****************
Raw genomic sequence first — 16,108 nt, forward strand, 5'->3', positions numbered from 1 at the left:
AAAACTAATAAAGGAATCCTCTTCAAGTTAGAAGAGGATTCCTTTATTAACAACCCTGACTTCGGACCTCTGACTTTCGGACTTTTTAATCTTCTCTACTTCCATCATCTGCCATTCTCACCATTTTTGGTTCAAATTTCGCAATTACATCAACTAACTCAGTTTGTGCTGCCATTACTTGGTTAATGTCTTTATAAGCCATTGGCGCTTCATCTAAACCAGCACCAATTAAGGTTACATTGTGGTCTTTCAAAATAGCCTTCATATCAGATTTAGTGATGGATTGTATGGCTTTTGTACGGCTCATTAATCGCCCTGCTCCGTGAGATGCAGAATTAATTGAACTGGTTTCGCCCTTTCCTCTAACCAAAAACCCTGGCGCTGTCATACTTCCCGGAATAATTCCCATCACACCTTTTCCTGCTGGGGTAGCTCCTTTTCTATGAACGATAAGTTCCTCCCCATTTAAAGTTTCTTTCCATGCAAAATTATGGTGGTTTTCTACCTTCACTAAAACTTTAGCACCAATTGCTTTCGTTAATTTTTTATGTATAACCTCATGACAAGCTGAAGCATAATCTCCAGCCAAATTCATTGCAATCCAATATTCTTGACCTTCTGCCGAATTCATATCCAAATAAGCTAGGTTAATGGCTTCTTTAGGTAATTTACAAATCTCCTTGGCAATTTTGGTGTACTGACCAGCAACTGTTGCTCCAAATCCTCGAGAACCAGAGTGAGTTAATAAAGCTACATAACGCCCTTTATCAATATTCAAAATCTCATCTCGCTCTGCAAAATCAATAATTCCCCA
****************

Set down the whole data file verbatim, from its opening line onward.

Raw genomic sequence first — 16,108 nt, forward strand, 5'->3', positions numbered from 1 at the left:
AAAACTAATAAAGGAATCCTCTTCAAGTTAGAAGAGGATTCCTTTATTAACAACCCTGACTTCGGACCTCTGACTTTCGGACTTTTTAATCTTCTCTACTTCCATCATCTGCCATTCTCACCATTTTTGGTTCAAATTTCGCAATTACATCAACTAACTCAGTTTGTGCTGCCATTACTTGGTTAATGTCTTTATAAGCCATTGGCGCTTCATCTAAACCAGCACCAATTAAGGTTACATTGTGGTCTTTCAAAATAGCCTTCATATCAGATTTAGTGATGGATTGTATGGCTTTTGTACGGCTCATTAATCGCCCTGCTCCGTGAGATGCAGAATTAATTGAACTGGTTTCGCCCTTTCCTCTAACCAAAAACCCTGGCGCTGTCATACTTCCCGGAATAATTCCCATCACACCTTTTCCTGCTGGGGTAGCTCCTTTTCTATGAACGATAAGTTCCTCCCCATTTAAAGTTTCTTTCCATGCAAAATTATGGTGGTTTTCTACCTTCACTAAAACTTTAGCACCAATTGCTTTCGTTAATTTTTTATGTATAACCTCATGACAAGCTGAAGCATAATCTCCAGCCAAATTCATTGCAATCCAATATTCTTGACCTTCTGCCGAATTCATATCCAAATAAGCTAGGTTAATGGCTTCTTTAGGTAATTTACAAATCTCCTTGGCAATTTTGGTGTACTGACCAGCAACTGTTGCTCCAAATCCTCGAGAACCAGAGTGAGTTAATAAAGCTACATAACGCCCTTTATCAATATTCAAAATCTCATCTCGCTCTGCAAAATCAATAATTCCCCA